AMORHE – Amorphous Rheology
Responsible: Marco Zanatta (Principal Investigator)
Units: University of Trento & Sapienza University of Roma
Project: PRIN 2022 PNRR
Decarbonization is one of the most complex challenges that Mankind has to face in the near future. The main complexity arises from the variety of CO2 sources that are integral parts of our society and cannot be easily replaced. A possible solution is thus the optimisation of industrial processes to reduce their ecological footprint as well as to increase the efficiency of the so-obtained goods. When applied to materials science, this approach leaves behind the trial-and-error view and requires a deep knowledge of the physical and chemical properties of the systems of interest. As a reward, it allows the developing of tailored and specific protocols and materials, possibly disclosing new applications.
Amorphous flow is one of the many fundamental problems that should be addressed from this perspective. Glass, toothpaste, mayonnaise, foam, clay and cement are just a few examples of amorphous materials that populate everyday life. When at rest, these systems macroscopically behave like a solid, but they can flow under sufficient stress. Such complex rheological and mechanical properties have triggered an increasing number of industrial applications, but a complete, fundamental understanding of their microscopic origin is still missing. The first hurdle stems from the huge variety of possible amorphous materials. Indeed, different systems seem to have little in common but a similar liquid-like disordered structure made of different basic constituents, from atoms to micrometric particles.
Unifying factors exist, and recent works have pointed out the existence of universal features of flow and microscopic dynamics for a broad group of amorphous materials, thus promoting the idea of a universal theory of plastic deformation in amorphous solids. One of the most intriguing points is the presence of non-local rearrangements that lead to an avalanche-based description of the flow. As in catastrophic snow avalanches, small local events (avalanche seeds) couple together throughout the material and result in highly correlated collective rearrangements. Despite this suggestive analogy, conclusive pieces of evidence are lacking and the problem is still open.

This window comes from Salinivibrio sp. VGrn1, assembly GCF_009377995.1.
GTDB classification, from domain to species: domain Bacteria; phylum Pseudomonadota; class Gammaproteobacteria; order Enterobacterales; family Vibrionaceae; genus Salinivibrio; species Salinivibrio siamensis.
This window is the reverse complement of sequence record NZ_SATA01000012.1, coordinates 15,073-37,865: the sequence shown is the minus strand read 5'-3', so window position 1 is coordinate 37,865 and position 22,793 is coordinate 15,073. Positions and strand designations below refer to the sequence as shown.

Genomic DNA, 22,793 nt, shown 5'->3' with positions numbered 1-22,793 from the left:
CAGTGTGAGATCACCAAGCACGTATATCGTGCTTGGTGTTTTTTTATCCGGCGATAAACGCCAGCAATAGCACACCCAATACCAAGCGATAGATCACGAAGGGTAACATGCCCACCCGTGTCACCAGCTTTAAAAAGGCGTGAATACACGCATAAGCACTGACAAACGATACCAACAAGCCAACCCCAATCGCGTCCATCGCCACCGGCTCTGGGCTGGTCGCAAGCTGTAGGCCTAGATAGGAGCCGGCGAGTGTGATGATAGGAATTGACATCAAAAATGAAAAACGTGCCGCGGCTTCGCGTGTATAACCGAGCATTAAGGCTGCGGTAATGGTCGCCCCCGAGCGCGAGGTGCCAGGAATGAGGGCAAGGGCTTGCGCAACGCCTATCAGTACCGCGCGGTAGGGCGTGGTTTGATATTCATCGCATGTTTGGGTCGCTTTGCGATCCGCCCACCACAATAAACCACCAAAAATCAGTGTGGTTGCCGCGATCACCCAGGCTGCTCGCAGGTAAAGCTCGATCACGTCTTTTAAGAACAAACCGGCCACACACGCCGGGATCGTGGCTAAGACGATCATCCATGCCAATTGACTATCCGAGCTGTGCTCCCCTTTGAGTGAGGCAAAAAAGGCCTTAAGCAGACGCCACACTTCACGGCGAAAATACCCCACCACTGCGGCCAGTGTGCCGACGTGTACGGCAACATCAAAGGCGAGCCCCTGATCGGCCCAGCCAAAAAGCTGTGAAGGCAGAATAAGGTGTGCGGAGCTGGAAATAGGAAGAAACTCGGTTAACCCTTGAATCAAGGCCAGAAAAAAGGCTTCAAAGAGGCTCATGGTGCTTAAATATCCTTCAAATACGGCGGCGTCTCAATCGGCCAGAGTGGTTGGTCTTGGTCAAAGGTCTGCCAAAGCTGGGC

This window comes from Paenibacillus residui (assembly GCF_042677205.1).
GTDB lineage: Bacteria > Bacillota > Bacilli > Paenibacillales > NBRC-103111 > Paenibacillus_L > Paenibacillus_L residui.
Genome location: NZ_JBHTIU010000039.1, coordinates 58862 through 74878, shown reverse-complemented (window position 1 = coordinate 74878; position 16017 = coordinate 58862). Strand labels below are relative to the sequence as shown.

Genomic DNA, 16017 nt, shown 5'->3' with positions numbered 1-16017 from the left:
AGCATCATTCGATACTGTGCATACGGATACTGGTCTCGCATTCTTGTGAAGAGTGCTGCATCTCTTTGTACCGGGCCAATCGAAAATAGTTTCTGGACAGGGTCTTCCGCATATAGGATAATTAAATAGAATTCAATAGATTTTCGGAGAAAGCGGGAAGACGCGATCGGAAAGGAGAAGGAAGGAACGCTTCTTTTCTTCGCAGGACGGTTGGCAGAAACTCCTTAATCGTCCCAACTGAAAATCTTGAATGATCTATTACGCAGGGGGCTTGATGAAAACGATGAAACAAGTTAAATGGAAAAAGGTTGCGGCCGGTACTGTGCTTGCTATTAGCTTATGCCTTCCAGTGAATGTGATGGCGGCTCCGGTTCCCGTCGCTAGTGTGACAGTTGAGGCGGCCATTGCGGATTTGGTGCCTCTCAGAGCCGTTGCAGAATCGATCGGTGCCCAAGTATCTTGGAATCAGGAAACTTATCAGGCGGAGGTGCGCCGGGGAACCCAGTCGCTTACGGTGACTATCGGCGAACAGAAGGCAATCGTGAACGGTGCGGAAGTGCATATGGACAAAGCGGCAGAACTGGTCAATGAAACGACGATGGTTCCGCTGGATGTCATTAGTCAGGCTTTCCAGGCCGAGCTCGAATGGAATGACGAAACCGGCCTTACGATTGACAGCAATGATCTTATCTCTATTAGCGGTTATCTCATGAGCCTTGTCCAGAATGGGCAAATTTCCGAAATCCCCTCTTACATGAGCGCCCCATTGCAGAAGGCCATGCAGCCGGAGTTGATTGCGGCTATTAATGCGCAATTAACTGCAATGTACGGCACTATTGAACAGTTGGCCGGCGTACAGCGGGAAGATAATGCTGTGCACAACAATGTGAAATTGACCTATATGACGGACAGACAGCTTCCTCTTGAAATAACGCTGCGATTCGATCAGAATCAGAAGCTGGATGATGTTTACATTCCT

A step forward to solve the problem of the amorphous flow may come from joint and coordinated use of state-of-the-art experiments and numerical simulations using machine learning methods to capture hidden structural and dynamical properties. This strategy is the basis of our proposal to tackle the amorphous rheology problem (then the acronym AMORHE). Our approach aims at pinpointing the structural and dynamical precursors that control plastic events. This might be a fundamental piece to solve this puzzling topic and, once engineered, could help to fine-tune and control the countless production processes involving amorphous materials.
LANTERN – Efficient Light Harvesting with Self-assembled Peptide Nanostructures